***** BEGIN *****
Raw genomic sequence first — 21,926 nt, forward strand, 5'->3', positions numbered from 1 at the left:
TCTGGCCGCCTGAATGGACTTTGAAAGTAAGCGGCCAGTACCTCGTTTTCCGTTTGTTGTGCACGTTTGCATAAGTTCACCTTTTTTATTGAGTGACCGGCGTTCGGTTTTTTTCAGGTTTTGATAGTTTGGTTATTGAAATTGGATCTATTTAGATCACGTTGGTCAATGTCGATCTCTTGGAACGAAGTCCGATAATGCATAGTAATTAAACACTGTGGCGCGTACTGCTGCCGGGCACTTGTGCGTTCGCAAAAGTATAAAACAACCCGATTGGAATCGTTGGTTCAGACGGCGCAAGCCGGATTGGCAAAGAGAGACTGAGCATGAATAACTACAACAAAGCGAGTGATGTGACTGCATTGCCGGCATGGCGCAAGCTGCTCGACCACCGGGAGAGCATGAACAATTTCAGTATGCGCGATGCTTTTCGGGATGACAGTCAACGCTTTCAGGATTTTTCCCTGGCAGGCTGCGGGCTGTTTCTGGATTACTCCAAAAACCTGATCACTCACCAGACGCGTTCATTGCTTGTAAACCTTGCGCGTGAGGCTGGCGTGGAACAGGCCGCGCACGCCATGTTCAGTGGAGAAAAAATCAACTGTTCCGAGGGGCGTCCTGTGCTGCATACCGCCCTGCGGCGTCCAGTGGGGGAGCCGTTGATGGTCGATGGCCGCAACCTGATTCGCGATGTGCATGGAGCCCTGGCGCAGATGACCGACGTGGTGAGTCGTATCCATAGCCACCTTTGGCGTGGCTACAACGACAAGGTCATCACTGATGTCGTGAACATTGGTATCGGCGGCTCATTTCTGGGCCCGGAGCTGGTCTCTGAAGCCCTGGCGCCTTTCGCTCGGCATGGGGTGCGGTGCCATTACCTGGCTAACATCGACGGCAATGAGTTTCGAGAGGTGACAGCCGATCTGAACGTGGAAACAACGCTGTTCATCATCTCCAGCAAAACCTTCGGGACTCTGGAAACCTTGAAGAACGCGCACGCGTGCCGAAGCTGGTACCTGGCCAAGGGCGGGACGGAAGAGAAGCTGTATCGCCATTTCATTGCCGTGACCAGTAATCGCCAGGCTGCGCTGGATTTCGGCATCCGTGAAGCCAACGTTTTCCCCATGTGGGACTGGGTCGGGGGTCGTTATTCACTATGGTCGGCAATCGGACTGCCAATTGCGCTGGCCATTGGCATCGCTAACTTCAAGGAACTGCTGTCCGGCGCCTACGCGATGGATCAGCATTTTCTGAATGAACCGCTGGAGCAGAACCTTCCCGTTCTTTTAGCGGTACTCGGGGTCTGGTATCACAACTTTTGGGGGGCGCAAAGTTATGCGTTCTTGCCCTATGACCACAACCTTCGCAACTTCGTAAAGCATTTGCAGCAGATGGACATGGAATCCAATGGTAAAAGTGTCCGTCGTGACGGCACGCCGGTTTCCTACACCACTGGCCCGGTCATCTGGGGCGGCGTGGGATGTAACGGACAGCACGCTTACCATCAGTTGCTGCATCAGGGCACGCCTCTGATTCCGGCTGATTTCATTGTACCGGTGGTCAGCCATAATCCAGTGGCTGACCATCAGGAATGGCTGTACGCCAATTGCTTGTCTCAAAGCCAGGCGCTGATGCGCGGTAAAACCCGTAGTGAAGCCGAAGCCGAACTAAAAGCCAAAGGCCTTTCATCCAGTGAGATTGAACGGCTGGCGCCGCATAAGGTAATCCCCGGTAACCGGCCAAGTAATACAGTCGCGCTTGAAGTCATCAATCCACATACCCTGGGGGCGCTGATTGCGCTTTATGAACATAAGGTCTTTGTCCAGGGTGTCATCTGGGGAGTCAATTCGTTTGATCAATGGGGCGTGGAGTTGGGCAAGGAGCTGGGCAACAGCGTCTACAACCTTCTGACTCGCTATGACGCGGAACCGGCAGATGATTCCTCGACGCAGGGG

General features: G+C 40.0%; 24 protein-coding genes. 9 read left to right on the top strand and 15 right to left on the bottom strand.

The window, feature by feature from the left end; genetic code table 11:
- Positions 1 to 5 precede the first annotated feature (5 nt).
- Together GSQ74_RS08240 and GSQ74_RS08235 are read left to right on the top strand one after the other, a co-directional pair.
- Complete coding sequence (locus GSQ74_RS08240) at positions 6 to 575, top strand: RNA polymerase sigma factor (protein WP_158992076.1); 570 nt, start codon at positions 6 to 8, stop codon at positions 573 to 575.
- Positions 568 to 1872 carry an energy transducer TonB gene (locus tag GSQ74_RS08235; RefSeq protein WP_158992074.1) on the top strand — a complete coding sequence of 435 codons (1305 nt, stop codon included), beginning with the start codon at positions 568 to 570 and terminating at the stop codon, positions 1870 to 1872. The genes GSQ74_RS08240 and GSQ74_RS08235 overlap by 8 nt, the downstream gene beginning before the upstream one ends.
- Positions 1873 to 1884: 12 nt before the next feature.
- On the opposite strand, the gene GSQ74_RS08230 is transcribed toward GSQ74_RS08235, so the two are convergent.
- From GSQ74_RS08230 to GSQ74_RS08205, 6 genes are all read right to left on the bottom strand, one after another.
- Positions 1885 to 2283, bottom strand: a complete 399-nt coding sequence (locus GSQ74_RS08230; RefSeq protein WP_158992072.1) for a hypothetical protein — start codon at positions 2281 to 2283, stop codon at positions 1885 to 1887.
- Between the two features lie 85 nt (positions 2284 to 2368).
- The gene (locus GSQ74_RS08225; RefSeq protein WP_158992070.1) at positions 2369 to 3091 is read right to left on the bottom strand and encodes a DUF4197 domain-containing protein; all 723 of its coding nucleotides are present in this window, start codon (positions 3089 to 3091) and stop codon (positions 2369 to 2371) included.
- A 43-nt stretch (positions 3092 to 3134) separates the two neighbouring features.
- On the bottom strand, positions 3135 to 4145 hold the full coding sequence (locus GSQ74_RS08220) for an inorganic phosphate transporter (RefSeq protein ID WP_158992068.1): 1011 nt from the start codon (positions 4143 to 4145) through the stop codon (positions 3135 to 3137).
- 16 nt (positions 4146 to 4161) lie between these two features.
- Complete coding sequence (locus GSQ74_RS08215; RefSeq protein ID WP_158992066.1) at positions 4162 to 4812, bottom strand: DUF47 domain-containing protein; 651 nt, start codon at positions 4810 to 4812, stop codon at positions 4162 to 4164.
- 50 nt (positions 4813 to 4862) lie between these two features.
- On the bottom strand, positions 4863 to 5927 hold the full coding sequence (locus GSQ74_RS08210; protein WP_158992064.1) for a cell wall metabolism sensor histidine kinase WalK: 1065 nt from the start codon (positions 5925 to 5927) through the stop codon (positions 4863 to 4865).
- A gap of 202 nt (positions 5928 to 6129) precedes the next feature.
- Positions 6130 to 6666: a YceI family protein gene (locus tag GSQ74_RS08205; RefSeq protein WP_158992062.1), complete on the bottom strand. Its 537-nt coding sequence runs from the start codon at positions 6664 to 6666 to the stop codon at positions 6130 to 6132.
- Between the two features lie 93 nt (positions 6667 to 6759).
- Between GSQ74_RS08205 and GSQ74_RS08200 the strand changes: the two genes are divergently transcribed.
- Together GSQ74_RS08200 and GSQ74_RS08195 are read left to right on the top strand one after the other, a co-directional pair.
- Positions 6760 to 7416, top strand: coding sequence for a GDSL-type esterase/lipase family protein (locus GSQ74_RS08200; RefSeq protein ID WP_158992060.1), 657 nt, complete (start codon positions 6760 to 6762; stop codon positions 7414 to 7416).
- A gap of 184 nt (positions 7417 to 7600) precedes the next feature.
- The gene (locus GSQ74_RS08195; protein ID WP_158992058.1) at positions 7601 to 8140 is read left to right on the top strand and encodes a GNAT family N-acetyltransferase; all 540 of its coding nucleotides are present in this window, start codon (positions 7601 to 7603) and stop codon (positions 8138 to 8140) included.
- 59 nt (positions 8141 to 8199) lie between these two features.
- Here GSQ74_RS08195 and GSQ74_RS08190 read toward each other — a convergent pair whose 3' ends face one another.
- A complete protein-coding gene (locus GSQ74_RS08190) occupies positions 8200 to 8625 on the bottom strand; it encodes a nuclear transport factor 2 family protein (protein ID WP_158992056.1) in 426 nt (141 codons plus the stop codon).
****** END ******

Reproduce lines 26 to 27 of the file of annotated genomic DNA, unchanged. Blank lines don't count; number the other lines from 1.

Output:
- Positions 6760 to 7416, top strand: coding sequence for a GDSL-type esterase/lipase family protein (locus GSQ74_RS08200; RefSeq protein ID WP_158992060.1), 657 nt, complete (start codon positions 6760 to 6762; stop codon positions 7414 to 7416).
- A gap of 184 nt (positions 7417 to 7600) precedes the next feature.